Accelerating Collections Care and Research
Philanthropy establishes a new Native North American Collections Fellowship at the RISD Museum.
The Americas Research Initiative supports the study of collections that have historically received insufficient attention, with an initial focus on Native North American art and design. In the past, the RISD Museum, like most museums, invested in collection research and display that reflected areas of staff expertise. This led to selective narratives of art history as well as deep collection research and exhibition histories for some areas of the collection and only surface knowledge with limited access in others. The Americas Research Initiative begins to address the dearth of research in these areas by building partnerships with tribal communities, scholars and artists.
Thanks to a generous grant from the Henry R. Luce Foundation—founded by Henry R. Luce who also co founded Time, Forbes and Life magazines—the museum is now hiring an emerging museum professional for its newly established Curatorial Fellowship for Native American Art. The museum’s collection of Native North American objects—approximately 540 objects with some 250 lacking tribal affiliation or geographic information—will benefit from intensive and sustained attention for the first time. The museum recently hired Sháńdíín Brown as its new fellow. Brown will focus on provenance research, cataloging, building a network of experts and tribal representatives and creating interpretation and programming related to the collections during the three-year fellowship.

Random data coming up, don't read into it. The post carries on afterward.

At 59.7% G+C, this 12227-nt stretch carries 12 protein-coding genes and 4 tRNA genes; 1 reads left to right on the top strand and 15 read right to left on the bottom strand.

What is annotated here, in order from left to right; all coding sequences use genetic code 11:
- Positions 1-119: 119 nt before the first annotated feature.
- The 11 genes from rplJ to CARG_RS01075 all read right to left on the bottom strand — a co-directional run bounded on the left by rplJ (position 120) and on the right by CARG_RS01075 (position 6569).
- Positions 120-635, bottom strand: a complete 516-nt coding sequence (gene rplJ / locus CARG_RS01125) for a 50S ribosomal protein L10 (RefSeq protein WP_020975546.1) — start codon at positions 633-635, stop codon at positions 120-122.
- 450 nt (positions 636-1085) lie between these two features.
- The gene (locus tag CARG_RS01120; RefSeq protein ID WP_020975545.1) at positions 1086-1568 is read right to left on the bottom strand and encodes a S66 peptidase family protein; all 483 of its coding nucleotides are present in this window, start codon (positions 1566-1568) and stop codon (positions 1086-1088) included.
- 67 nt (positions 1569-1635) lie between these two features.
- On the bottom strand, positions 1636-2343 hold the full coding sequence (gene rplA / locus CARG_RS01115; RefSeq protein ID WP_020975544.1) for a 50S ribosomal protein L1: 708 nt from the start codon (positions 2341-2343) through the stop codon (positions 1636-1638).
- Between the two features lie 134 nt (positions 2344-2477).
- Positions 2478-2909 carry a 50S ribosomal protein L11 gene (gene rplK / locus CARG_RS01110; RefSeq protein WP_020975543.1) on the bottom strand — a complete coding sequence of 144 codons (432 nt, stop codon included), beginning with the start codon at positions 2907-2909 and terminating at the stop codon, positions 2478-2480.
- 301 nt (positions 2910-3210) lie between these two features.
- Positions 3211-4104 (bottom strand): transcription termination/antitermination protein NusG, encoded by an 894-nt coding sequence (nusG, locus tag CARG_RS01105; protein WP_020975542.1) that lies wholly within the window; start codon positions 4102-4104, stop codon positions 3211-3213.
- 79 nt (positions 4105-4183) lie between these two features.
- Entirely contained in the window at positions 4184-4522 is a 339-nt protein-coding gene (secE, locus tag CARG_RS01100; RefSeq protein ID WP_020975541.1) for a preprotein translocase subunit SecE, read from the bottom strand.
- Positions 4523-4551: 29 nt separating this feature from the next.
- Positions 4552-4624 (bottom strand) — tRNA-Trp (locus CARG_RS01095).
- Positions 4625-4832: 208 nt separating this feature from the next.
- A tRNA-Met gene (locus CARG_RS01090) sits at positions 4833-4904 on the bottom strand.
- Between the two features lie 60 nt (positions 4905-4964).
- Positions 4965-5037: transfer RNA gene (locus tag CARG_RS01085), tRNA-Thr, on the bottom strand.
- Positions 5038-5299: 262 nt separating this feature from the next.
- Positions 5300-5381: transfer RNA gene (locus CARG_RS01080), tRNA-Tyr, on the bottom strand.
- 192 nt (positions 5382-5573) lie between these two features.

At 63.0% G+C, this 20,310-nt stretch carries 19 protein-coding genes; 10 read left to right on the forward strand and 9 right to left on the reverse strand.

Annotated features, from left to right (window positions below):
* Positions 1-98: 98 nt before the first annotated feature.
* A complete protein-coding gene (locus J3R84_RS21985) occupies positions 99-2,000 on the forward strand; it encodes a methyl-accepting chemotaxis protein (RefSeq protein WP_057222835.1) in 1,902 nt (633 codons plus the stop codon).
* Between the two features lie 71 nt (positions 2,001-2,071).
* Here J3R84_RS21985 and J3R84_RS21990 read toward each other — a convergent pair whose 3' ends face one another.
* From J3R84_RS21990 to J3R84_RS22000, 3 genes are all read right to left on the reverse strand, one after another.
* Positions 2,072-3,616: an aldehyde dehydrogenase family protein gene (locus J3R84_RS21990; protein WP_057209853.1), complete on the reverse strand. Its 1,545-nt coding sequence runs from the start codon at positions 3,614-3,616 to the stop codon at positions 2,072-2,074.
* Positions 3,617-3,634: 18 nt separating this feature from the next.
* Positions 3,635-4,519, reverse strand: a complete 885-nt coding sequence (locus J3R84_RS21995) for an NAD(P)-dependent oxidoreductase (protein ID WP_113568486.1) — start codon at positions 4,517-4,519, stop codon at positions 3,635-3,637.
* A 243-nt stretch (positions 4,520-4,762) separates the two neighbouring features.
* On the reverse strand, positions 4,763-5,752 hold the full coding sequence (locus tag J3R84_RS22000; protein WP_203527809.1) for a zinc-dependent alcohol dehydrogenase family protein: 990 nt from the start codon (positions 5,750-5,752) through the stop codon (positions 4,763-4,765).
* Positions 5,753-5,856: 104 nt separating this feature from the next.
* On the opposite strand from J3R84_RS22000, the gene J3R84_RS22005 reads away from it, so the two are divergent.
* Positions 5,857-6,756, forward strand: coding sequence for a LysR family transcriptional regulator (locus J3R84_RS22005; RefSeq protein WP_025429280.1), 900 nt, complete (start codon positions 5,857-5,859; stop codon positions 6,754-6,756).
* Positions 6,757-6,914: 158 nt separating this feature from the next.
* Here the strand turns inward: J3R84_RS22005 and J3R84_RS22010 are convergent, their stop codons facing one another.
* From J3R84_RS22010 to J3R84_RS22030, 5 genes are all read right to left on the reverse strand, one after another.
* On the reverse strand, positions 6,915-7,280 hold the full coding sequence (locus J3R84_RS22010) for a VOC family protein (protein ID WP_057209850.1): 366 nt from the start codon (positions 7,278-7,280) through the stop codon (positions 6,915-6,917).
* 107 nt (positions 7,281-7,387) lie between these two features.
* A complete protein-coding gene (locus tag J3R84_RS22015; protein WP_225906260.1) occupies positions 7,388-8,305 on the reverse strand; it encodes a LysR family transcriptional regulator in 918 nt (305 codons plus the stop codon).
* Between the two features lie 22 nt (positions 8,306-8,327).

An initial audit and provenance research will pave the way toward creating a detailed plan for cataloging and creating a more thorough base of knowledge about these collections. It will also provide an avenue for engaging with tribal communities around objects in the collection. Should research uncover concerns related to the Native American Graves Protection and Repatriation Act, the museum will begin consultation with the relevant tribe(s).
The museum will display Native North American works of art and design in its galleries, including those devoted to modern and contemporary art and costume and textiles. Focused attention on these collections will support museum efforts to present a more inclusive art history, deepen its understanding of the objects in its care and create new learning opportunities for students, artists, stakeholders and the general public.